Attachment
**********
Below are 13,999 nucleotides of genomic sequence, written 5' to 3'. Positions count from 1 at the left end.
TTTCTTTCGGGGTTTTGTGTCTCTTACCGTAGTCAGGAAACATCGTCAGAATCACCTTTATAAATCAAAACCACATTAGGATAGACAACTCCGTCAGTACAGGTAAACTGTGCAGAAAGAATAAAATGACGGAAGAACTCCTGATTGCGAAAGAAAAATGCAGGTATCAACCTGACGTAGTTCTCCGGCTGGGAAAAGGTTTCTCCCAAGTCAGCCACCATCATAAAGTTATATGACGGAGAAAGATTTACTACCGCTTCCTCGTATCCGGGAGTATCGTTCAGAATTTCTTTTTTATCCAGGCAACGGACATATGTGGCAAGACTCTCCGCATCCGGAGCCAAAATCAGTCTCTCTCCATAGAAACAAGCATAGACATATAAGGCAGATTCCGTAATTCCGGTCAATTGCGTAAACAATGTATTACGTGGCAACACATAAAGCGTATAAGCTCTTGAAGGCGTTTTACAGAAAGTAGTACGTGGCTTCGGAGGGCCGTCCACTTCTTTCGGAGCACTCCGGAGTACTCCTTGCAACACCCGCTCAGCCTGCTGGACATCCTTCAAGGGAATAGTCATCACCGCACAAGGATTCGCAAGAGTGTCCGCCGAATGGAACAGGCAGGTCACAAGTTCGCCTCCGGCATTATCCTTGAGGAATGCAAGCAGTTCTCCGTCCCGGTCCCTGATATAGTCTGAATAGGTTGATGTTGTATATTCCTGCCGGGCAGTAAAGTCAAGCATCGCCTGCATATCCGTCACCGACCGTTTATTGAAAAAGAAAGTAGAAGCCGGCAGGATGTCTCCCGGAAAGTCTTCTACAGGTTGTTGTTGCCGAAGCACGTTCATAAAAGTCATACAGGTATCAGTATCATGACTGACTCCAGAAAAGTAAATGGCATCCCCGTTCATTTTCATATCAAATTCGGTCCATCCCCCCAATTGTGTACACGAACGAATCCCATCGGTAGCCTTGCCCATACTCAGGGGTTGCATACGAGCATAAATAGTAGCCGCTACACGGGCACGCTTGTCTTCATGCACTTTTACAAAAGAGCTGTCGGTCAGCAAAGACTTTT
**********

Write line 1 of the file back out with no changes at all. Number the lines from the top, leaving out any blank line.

Below are 13,999 nucleotides of genomic sequence, written 5' to 3'. Positions count from 1 at the left end.